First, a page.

Heading to uni is a scary thing – trust me, I’ve done it. So, take it from me, there are a number of things you need to get to grips with before you actually get there. Otherwise, you may struggle… 

First of all, let me say congratulations on getting into uni – it’s not easy. If it was easy, everyone would do it, right? Wait, never mind… Given that it’s such a big thing in your life, you should be going into it completely prepared. That’s where I come in – using my first-hand experience, I’m going to talk you through some of the things you need to do before you go to uni. Without further ado, let’s get started…

1. Have one final blowout


Go on – you deserve it. Have one last blowout before 3/4 years of hard graft, and enjoy yourself. If you’re unsure where to go, there are a number of delightful European locations you can travel to to really have some fun. Whilst you’re having so much fun, you’ll build up a tolerance for necking watered-down alcohol while have your mates chant “get it down, zulu warrior” from point-blank range. BE CAREFUL! 

2. Learn to cook (at least a little…)


One of the hardest things about going to uni is keeping yourself alive and well (trust me – it’s not as easy as it sounds). Surely there must be someone in your family with some culinary prowess that can teach you a thing or two, right? If you’re not feeling like Gordon Ramsay, though, the Student Hut have listed some decent meals you can (try to) cook.

3. Get your finances sorted


Your financial situation needs to be in order by the time you crack open your first cold one during Fresher’s Week. I know, this is pretty boring, but it’s probably the most important thing you’ll have to do. So, get it done early, and don’t worry about it.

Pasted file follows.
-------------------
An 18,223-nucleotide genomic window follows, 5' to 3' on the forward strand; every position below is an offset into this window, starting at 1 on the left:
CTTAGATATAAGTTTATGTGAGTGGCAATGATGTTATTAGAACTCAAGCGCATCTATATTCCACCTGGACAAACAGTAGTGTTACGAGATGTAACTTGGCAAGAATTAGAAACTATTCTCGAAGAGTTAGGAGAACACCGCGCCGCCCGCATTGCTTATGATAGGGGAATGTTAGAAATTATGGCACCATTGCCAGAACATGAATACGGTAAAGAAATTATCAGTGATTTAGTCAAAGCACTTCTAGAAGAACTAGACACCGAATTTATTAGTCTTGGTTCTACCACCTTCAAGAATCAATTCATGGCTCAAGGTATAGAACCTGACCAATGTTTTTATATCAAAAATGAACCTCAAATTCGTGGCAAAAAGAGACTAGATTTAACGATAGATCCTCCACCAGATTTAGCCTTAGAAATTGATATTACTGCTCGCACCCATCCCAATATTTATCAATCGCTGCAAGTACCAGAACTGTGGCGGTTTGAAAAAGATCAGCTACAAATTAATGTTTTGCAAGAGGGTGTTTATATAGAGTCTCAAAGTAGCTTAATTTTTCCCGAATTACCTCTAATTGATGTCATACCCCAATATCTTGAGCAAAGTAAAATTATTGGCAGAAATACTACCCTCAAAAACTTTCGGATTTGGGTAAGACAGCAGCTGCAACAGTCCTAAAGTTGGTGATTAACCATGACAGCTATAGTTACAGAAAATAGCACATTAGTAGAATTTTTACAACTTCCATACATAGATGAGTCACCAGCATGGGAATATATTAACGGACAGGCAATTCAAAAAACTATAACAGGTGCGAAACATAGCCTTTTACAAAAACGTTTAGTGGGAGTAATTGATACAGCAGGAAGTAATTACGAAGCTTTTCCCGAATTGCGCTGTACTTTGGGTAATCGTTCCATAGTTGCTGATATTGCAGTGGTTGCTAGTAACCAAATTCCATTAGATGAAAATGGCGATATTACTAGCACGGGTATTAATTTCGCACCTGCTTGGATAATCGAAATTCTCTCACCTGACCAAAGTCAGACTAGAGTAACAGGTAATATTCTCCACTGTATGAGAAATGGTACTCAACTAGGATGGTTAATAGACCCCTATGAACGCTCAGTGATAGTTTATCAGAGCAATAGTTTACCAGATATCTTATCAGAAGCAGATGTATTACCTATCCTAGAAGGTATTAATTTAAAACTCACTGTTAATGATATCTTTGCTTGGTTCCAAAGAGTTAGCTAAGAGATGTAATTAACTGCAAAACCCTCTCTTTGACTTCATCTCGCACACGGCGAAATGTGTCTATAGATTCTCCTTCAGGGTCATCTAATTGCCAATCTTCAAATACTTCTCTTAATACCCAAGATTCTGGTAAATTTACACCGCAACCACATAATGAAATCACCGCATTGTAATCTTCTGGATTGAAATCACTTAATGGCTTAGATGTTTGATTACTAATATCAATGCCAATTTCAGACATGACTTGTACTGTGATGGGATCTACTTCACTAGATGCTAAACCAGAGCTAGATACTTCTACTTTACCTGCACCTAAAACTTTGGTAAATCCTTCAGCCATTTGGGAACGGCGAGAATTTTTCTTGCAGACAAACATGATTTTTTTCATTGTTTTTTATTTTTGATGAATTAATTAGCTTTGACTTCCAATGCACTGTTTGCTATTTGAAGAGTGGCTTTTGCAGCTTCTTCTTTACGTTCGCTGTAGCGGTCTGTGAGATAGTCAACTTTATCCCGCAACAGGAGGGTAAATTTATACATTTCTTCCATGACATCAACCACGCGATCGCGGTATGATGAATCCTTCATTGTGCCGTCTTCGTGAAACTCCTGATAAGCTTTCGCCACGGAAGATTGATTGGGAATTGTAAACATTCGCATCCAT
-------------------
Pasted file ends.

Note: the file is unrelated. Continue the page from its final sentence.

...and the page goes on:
A good place to start is by setting up a student bank account. Pretty much every high-street bank offers a decent student account – some even offer extra incentives like a free 16-25 railcard. Decide which one’s right for you, and get it done. 

Secondly, if you need to apply for student finance – you should apply on Student Finance England and get the ball rolling, ‘cos it can take a while for things to be sent back and forth. 

4. Figure out where you’re going to be living 


First year students tend to stay in halls on campus, they’re good for making friends, cheap (in some cases), and it’s not too far for you to stagger to lectures after a heavy Thirsty Thursday. The majority of universities allocate their halls on a first-come, first-served basis, so it’s never a bad idea to start thinking about where you want to live and asking the questions as soon as you can. 

Start early – avoid disappointment (mostly…). 

5. Decide what you’re going to take for (probably) your last free-ride for a while… 


First of all, do a bit of research about the weather forecast for Fresher’s Week. It might be autumn making itself known, so shouldn’t be too cold, but remember, this is England. It’s either absolutely freezing or crazily hot. It’s also important that you don’t pack too much, because you’re going to have to put it all away and keep track of it all.

Make a list of things you wear regularly, and things you’re okay with getting ruined (because, trust me, they will).